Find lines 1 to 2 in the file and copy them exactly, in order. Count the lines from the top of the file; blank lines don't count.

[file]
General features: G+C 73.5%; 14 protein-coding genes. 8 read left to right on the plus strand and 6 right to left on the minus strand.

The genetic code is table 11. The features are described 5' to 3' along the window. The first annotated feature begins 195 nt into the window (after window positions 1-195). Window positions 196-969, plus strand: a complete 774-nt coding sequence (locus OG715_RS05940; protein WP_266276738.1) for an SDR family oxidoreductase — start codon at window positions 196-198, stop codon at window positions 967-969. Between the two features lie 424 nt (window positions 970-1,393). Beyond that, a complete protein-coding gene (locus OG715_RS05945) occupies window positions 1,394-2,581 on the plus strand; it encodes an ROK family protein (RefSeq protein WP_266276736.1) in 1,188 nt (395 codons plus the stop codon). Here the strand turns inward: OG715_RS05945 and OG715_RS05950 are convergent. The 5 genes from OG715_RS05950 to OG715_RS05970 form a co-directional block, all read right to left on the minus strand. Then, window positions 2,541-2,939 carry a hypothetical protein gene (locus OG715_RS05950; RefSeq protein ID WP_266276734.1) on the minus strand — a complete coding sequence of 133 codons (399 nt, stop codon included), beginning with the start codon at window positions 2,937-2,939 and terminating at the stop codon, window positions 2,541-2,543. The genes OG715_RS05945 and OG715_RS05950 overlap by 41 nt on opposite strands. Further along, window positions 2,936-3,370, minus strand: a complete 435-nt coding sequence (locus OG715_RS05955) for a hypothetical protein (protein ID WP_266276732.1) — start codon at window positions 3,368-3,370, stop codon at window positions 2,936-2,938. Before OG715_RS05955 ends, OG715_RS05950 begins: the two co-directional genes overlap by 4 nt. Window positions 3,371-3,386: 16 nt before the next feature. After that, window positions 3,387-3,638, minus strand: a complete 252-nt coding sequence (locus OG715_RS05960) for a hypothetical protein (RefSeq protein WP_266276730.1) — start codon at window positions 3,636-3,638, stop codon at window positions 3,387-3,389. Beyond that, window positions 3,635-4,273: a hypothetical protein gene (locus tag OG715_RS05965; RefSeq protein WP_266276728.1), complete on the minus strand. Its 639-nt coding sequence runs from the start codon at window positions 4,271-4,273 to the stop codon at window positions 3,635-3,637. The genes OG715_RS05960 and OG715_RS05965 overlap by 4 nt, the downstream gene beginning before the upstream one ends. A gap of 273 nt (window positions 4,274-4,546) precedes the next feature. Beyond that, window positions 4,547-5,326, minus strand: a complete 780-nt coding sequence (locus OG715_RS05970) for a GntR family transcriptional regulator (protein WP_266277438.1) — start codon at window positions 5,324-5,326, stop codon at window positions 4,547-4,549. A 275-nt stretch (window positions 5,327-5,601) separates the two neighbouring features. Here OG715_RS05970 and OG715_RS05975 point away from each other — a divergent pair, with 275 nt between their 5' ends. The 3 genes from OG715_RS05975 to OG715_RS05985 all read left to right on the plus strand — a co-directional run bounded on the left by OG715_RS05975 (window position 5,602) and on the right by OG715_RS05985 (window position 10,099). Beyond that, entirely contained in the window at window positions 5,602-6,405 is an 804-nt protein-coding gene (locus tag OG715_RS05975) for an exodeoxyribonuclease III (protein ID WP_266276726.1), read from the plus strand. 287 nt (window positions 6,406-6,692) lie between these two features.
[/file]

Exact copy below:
General features: G+C 73.5%; 14 protein-coding genes. 8 read left to right on the plus strand and 6 right to left on the minus strand.

The genetic code is table 11. The features are described 5' to 3' along the window. The first annotated feature begins 195 nt into the window (after window positions 1-195). Window positions 196-969, plus strand: a complete 774-nt coding sequence (locus OG715_RS05940; protein WP_266276738.1) for an SDR family oxidoreductase — start codon at window positions 196-198, stop codon at window positions 967-969. Between the two features lie 424 nt (window positions 970-1,393). Beyond that, a complete protein-coding gene (locus OG715_RS05945) occupies window positions 1,394-2,581 on the plus strand; it encodes an ROK family protein (RefSeq protein WP_266276736.1) in 1,188 nt (395 codons plus the stop codon). Here the strand turns inward: OG715_RS05945 and OG715_RS05950 are convergent. The 5 genes from OG715_RS05950 to OG715_RS05970 form a co-directional block, all read right to left on the minus strand. Then, window positions 2,541-2,939 carry a hypothetical protein gene (locus OG715_RS05950; RefSeq protein ID WP_266276734.1) on the minus strand — a complete coding sequence of 133 codons (399 nt, stop codon included), beginning with the start codon at window positions 2,937-2,939 and terminating at the stop codon, window positions 2,541-2,543. The genes OG715_RS05945 and OG715_RS05950 overlap by 41 nt on opposite strands. Further along, window positions 2,936-3,370, minus strand: a complete 435-nt coding sequence (locus OG715_RS05955) for a hypothetical protein (protein ID WP_266276732.1) — start codon at window positions 3,368-3,370, stop codon at window positions 2,936-2,938. Before OG715_RS05955 ends, OG715_RS05950 begins: the two co-directional genes overlap by 4 nt. Window positions 3,371-3,386: 16 nt before the next feature. After that, window positions 3,387-3,638, minus strand: a complete 252-nt coding sequence (locus OG715_RS05960) for a hypothetical protein (RefSeq protein WP_266276730.1) — start codon at window positions 3,636-3,638, stop codon at window positions 3,387-3,389. Beyond that, window positions 3,635-4,273: a hypothetical protein gene (locus tag OG715_RS05965; RefSeq protein WP_266276728.1), complete on the minus strand. Its 639-nt coding sequence runs from the start codon at window positions 4,271-4,273 to the stop codon at window positions 3,635-3,637. The genes OG715_RS05960 and OG715_RS05965 overlap by 4 nt, the downstream gene beginning before the upstream one ends. A gap of 273 nt (window positions 4,274-4,546) precedes the next feature. Beyond that, window positions 4,547-5,326, minus strand: a complete 780-nt coding sequence (locus OG715_RS05970) for a GntR family transcriptional regulator (protein WP_266277438.1) — start codon at window positions 5,324-5,326, stop codon at window positions 4,547-4,549. A 275-nt stretch (window positions 5,327-5,601) separates the two neighbouring features. Here OG715_RS05970 and OG715_RS05975 point away from each other — a divergent pair, with 275 nt between their 5' ends. The 3 genes from OG715_RS05975 to OG715_RS05985 all read left to right on the plus strand — a co-directional run bounded on the left by OG715_RS05975 (window position 5,602) and on the right by OG715_RS05985 (window position 10,099). Beyond that, entirely contained in the window at window positions 5,602-6,405 is an 804-nt protein-coding gene (locus tag OG715_RS05975) for an exodeoxyribonuclease III (protein ID WP_266276726.1), read from the plus strand. 287 nt (window positions 6,406-6,692) lie between these two features.